Invest In The Environment
Help Save The Cassowary
Lot 66 is an unprotected and vulnerable part of a corridor which allows cassowaries to follow seasonal food from the upland forests of the Wet Tropics World Heritage Area in the west to a coastal wetland refuge at Mission Beach in the east. The importance of Lot 66 was recognised in 2008 when a 40-lot residential development on the 24.5ha site was blocked by the then Environment Minister Peter Garrett.
We've done it! Now we can celebrate
To publicly acknowledge this milestone in Mission Beach conservation, Two special events were held by C4 and QTFN. On Monday the 19th of May 2014 an official unveiling of the sign for Lot 66 was hosted by C4 and QTFN at C4's location at Mission Beach.
This event had a range of official guests with speeches. Media was also present. In addition to the official guests, members and supporters were invited to attend to be an appreciative audience. The unveiling was followed by light refreshments.
On Saturday the 24th of May 2014 C4 held a members and community supporters celebration at C4. A display of the history of the campaign to save Lot 66 was made available and it was a time to reminisce with others who had been working over the years to achieve this memorable outcome.
Corridor win hailed
A 20-year Samson and Goliath battle by a group of volunteers to conserve a critical wildlife corridor at Wongaling Beach from subdivision and development has been won following a unique agreement between C4 and Queensland Trust for Nature (QTFN).
The 25ha block known as Lot 66 is integral in linking uplands habitat in the Wet Tropics World Heritage Area near Ravenshoe right through to the Great Barrier Reef World Heritage Area. The lot borders residential development near Mission Circle and Rockingham Road and the Djiru National Park.
The corridor is essential to ensure access to seasonal feeding sites and for gene pool diversity of cassowaries and other wildlife.
C4 president Maurice Franklin said the fight for the wildlife corridor was actually a series of negotiations that saw the purchase of Lot 66 and the designation of Cassowary Coast Regional Council owned freehold Lot 802 on the seawardside of Wongaling Road (Cassowary Drive) as a cassowary corridor with management passing to the Djiru Warrangburra Aboriginal Corporation. This lot connects with Djiru land on the beachfront.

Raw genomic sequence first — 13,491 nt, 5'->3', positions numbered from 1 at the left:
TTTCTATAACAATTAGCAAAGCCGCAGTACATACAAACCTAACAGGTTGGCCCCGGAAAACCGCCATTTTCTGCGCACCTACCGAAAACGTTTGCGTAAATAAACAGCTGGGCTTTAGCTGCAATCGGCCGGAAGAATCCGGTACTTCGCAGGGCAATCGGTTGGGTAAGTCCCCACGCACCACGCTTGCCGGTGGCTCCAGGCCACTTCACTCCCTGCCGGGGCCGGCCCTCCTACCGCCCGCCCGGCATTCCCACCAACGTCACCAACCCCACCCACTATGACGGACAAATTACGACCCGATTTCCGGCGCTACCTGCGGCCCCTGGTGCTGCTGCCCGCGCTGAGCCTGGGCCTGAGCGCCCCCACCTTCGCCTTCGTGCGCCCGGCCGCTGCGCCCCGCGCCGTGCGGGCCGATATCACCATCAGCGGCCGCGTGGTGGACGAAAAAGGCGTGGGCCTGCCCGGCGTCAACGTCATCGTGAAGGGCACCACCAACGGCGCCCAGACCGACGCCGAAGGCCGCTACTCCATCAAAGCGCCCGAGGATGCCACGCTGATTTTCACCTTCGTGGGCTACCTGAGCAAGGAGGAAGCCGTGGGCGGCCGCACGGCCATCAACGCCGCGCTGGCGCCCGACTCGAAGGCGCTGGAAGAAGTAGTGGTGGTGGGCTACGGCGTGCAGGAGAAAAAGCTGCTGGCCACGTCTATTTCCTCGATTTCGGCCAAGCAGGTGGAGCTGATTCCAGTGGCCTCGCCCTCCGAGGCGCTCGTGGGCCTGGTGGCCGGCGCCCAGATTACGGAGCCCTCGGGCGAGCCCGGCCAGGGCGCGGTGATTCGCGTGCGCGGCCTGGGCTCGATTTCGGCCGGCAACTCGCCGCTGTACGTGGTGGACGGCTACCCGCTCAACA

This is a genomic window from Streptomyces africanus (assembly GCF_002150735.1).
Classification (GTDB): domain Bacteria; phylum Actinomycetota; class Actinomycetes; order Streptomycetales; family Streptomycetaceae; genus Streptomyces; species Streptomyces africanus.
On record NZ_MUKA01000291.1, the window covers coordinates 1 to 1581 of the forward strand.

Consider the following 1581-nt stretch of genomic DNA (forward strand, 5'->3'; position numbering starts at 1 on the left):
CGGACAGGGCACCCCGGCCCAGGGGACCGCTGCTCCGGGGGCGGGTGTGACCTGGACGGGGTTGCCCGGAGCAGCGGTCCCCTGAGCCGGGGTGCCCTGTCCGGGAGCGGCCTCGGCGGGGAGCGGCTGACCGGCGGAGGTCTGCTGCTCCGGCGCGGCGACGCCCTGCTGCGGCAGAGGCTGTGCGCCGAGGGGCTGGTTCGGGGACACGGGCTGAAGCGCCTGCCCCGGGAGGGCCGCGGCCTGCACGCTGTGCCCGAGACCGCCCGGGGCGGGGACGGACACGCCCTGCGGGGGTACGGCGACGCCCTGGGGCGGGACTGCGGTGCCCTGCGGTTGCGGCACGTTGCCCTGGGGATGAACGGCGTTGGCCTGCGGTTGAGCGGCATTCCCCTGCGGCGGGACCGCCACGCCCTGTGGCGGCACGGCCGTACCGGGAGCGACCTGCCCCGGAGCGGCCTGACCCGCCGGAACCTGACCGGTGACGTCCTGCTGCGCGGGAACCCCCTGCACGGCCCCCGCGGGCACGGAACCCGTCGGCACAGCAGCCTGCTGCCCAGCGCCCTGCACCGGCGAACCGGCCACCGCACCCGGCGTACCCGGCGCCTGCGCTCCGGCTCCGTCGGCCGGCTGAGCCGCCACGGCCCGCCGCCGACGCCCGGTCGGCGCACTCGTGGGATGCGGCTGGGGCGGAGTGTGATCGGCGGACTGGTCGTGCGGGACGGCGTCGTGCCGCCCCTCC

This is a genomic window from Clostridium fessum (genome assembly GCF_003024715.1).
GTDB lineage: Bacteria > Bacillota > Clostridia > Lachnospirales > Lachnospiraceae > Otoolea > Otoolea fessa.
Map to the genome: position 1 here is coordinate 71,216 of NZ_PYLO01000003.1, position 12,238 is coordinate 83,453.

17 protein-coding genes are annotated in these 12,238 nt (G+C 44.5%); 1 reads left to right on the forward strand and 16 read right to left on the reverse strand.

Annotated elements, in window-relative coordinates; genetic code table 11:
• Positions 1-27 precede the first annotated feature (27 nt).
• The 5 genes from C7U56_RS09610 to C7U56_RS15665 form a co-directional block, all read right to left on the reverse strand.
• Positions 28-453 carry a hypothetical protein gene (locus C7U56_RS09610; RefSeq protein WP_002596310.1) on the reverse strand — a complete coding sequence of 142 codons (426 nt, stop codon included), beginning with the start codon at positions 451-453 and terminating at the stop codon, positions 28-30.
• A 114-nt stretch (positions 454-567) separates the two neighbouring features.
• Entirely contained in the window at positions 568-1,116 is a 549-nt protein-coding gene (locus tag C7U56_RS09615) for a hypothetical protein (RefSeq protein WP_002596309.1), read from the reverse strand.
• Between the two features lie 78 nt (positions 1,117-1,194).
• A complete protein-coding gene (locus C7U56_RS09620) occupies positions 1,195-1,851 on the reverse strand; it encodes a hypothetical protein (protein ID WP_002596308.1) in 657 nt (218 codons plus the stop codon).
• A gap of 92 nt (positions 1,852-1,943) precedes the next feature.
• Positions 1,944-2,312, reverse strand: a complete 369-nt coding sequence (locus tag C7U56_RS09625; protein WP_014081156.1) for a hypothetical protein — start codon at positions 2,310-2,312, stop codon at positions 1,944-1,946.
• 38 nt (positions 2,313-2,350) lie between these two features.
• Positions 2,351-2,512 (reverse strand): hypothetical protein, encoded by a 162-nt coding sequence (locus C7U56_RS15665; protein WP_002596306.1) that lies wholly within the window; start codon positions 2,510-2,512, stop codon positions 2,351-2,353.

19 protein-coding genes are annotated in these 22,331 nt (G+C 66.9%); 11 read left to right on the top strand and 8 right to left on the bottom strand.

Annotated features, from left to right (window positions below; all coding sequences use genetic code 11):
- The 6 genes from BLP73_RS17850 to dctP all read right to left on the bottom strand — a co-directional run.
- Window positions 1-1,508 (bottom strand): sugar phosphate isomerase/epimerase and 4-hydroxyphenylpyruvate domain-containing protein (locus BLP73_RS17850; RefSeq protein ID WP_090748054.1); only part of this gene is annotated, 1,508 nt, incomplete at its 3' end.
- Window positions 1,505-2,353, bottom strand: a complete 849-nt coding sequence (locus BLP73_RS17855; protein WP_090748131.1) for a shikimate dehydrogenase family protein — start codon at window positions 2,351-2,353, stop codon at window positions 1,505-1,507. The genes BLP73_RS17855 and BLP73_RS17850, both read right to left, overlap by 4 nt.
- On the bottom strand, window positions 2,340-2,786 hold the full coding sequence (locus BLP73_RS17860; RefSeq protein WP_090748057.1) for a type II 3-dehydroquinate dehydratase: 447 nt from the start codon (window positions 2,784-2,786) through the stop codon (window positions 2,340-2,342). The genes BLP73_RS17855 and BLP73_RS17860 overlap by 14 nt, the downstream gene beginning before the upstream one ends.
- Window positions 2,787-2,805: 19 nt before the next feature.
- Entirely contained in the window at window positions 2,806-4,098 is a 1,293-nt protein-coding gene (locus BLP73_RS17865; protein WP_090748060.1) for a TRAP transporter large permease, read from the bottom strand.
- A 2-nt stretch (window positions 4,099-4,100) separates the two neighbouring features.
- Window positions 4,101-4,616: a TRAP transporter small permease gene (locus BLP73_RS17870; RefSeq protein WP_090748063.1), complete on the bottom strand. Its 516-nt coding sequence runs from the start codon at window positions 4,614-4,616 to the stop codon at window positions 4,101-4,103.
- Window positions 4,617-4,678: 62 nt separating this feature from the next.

“Different personalities have played different roles all the way through; it has been a mammoth task, from fundraising, grant application writing, court battles, and lobbying of politicians of all persuasions,” Maurice says. “Everyone who has had a role should be very proud.
“In the 1990s, when Lot 66 was under threat from development a campaign to protect it was spearheaded by volunteer lawyers at the Environmental Defenders’ Office and helped by local activist Liz Gallie. Organisations such as Terrain, NRM, Biotropics, CSIRO, James Cook University and the Wet Tropics Management Authority helped document the ecological value of the land. The campaign failed in the courts but was effective enough to convince then Minister for the Environment Peter Garrett of the need to protect it. In 2008, he used his ministerial power to block the development as ‘clearly unacceptable’. Lot 66 had a reprieve but was still under threat from development. Two further applications were made and successfully prevented.
“It was clear that buy back was the best solution.” The first major donation of $16,000 came from the winding up of a C4 nature-based tourism project sponsored by the Sidney Meyer Fund in 1995.
This was followed by $10,00 from Bokhara Foundation in 1997. The fund grew with donations from trade union branches, service clubs, birdwatching groups, local residents and individuals from Australia and overseas.
“Throughout the struggle to find the funds, the land remained on the market with the added risk that it might sell to a third party though communication with the owners remained open,” he said.
“In 2011, C4 applied for a $500,000 Caring for Country grant and for two years we remained hopeful of a positive outcome. In August 2013, the Federal Government dashed these hopes with rejection. C4 then resolved to seek corporate sponsors and crowd funding. We had raised $270,000 but our volunteers were almost exhausted mentally and physically.
“Then, in September, our ‘White Knight — QTFN — appeared. C4, together with CCRC officers and Djiru Elders, discussed the project with QTFN General Manager Ben O’Hara. A series of meetings resulted in QTFN agreeing to partner with C4, provide the balance of the $550,000 plus GST and manage the acquisition, convenenting to Nature Reserve and sale of Lot 66 as one parcel.”
Mr O’Hara said the wildlife corridor’s creation highlighted the benefits of a commercial approach to conserving Queensland’s biodiversity and protecting its natural landscapes.
“It was thanks to C4’s efforts from the very beginning and on following through with the council and the Djiru Warrangburra Aboriginal Corporation that we were able to get the result,” he said.
C4’s approaches to the many adjoining private landowners
or access to the boundaries of Lot 66 for survey and restoration work has met with an enthusiastic response. Photos by Jeff Larson
Additional information and more links can be viewed at: http://www.missionbeachcassowaries.com/